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TRS-Care Funding

TRS-Care is the health insurance program more than 260,000 retired Texas educators rely upon. The program is provided by the Teacher Retirement System of Texas (TRS), the state agency responsible for running teachers’ retirement pensions. During the 85th Regular Session of the Texas Legislature, TRS-Care faced a $1.1 billion budget shortfall. If nothing had been done by the Legislature to address this issue, retirees’ premiums would have skyrocketed (even tripling), and the program could have closed within two years, leaving many without a quality health care option. The Texas Legislature made changes to TRS-Care funding for the program to remain...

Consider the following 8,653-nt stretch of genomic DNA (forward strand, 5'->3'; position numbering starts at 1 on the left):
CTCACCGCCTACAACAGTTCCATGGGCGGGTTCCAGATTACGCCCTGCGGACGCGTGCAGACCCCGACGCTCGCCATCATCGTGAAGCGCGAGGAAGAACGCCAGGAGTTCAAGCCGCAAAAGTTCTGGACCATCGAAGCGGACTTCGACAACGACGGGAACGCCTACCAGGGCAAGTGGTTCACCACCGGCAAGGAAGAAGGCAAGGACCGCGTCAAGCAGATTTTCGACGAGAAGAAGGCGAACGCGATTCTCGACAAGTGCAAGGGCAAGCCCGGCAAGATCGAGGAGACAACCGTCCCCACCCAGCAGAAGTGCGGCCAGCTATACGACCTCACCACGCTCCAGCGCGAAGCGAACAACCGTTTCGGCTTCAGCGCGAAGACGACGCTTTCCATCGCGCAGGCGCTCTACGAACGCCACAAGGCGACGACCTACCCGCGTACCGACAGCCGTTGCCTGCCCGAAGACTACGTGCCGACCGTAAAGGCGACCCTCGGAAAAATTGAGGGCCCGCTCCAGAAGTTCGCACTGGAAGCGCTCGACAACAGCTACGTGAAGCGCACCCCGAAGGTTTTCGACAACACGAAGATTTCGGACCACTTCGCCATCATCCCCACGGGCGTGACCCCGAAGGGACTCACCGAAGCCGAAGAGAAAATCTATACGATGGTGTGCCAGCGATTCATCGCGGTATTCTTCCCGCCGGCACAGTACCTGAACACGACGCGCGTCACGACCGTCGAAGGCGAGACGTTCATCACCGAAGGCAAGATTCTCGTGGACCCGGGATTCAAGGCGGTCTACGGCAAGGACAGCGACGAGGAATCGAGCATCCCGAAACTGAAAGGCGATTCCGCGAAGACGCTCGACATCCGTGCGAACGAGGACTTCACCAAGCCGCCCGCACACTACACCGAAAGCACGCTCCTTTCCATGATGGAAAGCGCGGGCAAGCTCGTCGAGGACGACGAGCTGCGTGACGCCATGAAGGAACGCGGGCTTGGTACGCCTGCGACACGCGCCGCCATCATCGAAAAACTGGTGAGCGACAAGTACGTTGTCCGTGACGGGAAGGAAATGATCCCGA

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TRS Defined Benefits

The Teacher Retirement System of Texas (TRS) has provided its defined benefit (DB) pension plan to retirees since its creation in 1937. During that time, TRS has never missed a payment to its annuitants, and it has stood as a testament to stability through times of great economic uncertainty. The defined benefit plan teachers in Texas pay into is a source of great pride, and it is one of the true upsides of participating in the teaching profession. As many private companies have pivoted away from defined benefit plans, TRS has stayed true to its slogan of being “the forever...